Enhancing Quality in Clinical Laboratories with Six Sigma

In the fast-paced world of clinical laboratories, accuracy and precision are of utmost importance. The sigma metric has emerged as a valuable tool for assessing assay performance, comparing instruments, and optimizing quality control schemes. Learn more about the impact of Six Sigma in enhancing quality and reducing errors.
Enhancing Quality in Clinical Laboratories with Six Sigma

Why is Six Sigma important?

According to Dr. Mario Plebani, a leading voice in laboratory medicine and quality,1 analytical quality is achieved by “setting and implementing evidence-based analytical quality specifications in everyday practice.”2 Measuring how far tests and processes deviate from perfection is done by implementing Six Sigma methodology. Six Sigma has proven to be highly applicable in the field of diagnostics to enhance quality. By applying statistical analysis and process control tools, Six Sigma helps laboratories measure, analyze, and optimize diagnostic processes, increasing efficiency and improving patient outcomes. Integrating Six Sigma principles into diagnostic quality is valuable for laboratory directors to systematically identify and eliminate defects for both assays and analyzers,3 empowering laboratories to identify quality products and ultimately ensure high-quality diagnostic services.4

What goes into Sigma Metric?

The sigma metric in clinical laboratories provides a quantitative assessment of assay performance. The sigma metric in the clinical laboratory for an analyte or test is calculated using three variables that are routinely available:

  • Imprecision (SD or %CV)
  • Inaccuracy (Bias)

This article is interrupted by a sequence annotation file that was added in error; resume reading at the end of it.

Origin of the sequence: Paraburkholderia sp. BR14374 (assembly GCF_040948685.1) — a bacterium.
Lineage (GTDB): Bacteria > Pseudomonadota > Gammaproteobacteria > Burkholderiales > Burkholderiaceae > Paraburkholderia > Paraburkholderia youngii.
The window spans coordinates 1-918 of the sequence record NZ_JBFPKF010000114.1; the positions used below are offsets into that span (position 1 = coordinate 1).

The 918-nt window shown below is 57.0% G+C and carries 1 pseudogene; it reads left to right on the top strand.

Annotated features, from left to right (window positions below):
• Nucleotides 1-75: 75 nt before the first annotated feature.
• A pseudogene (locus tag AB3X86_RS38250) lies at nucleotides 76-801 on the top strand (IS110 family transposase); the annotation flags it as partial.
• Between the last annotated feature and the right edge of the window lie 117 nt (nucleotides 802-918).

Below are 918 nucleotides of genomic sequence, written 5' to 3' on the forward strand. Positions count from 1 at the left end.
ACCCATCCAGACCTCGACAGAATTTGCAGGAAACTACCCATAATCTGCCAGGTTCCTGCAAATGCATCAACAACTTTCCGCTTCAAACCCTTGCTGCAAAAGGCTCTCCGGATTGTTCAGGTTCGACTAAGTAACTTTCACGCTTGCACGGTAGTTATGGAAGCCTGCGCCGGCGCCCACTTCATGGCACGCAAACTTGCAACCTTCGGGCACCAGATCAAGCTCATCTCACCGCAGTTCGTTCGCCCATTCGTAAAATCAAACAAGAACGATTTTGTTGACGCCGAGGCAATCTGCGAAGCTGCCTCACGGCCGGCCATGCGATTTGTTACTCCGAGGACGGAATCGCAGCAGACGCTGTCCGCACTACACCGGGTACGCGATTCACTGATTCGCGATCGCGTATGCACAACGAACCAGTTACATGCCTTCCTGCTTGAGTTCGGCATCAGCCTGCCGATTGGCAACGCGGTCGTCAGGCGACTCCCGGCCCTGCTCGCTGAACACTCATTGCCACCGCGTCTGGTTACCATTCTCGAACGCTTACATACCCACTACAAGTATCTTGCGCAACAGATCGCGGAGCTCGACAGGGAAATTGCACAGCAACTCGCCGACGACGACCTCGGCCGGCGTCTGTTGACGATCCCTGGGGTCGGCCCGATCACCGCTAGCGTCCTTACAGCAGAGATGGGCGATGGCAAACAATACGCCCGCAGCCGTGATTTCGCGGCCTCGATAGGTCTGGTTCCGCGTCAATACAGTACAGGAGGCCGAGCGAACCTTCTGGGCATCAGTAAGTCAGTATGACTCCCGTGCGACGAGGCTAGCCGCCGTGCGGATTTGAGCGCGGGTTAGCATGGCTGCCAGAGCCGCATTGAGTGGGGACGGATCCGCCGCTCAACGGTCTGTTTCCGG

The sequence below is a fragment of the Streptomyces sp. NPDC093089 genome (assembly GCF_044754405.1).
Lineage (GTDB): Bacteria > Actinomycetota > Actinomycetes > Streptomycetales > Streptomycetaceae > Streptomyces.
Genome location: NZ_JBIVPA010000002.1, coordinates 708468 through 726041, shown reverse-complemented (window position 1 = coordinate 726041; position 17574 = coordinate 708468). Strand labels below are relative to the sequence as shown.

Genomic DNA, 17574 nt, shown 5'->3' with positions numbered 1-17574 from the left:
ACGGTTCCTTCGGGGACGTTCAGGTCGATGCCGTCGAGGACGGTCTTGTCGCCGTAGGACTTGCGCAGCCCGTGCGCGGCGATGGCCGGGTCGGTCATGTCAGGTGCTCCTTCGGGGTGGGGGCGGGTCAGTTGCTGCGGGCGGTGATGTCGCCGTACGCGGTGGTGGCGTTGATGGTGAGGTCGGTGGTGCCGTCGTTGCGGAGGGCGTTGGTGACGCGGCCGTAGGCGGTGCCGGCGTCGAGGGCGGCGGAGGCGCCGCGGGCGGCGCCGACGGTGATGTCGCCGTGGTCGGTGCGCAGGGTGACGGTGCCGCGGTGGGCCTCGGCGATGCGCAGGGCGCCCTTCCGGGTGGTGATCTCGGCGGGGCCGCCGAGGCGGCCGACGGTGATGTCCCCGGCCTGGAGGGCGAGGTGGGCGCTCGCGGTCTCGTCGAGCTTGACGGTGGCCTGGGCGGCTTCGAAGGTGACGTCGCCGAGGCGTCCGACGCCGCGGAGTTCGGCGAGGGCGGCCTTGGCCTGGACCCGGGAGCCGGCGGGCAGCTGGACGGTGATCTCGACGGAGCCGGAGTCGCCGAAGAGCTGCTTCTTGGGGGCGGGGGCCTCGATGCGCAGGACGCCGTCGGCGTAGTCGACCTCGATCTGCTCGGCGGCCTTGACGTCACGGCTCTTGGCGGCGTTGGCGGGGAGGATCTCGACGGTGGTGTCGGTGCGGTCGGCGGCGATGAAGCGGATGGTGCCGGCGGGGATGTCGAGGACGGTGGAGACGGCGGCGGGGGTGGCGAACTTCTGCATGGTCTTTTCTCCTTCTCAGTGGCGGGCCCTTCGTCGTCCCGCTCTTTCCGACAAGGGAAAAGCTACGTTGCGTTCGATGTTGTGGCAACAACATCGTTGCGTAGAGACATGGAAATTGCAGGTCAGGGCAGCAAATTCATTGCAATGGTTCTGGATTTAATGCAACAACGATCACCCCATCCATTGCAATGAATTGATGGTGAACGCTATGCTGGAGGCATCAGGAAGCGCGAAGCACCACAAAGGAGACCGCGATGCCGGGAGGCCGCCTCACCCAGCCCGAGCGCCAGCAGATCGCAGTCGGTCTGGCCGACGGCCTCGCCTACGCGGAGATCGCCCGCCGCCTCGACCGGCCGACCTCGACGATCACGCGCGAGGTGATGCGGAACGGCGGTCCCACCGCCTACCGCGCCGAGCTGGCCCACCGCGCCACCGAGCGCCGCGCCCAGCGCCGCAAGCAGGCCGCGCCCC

• Allowable total error (ATE / TEa)5

The sigma metric measures the number of standard deviations between the assay’s mean and the nearest allowable total error limit. A higher sigma metric indicates better performance, while a lower sigma metric suggests a higher error risk.

What is Precision?

The summarized data from routine quality control (QC) testing over time can be used to determine a cumulative coefficient of variation (%CV). The Clinical and Laboratory Standards Institute (CLSI) recommends a period of several months or more for this analysis, as stated in CLSI Document C24, 4th ed. To assess precision, which measures the random error in measurements, CLSI guideline EP05-A3 suggests following a 20-day protocol. This involves testing controls twice per day with a minimum of two hours between runs for 20 days. It is important to generate precision data at various analyte concentrations, as analytical performance can vary across the reportable range. Lower concentrations often exhibit higher CV values, except for assays especially developed for high sensitivity. Precision should be evaluated at a concentration close to a medical decision level. If this is not possible or available, concentrations within the normal reference range and at a pathological concentration should be evaluated. Manufacturers' controls and commercial QC are often set close to these limits.

What is inaccuracy Bias?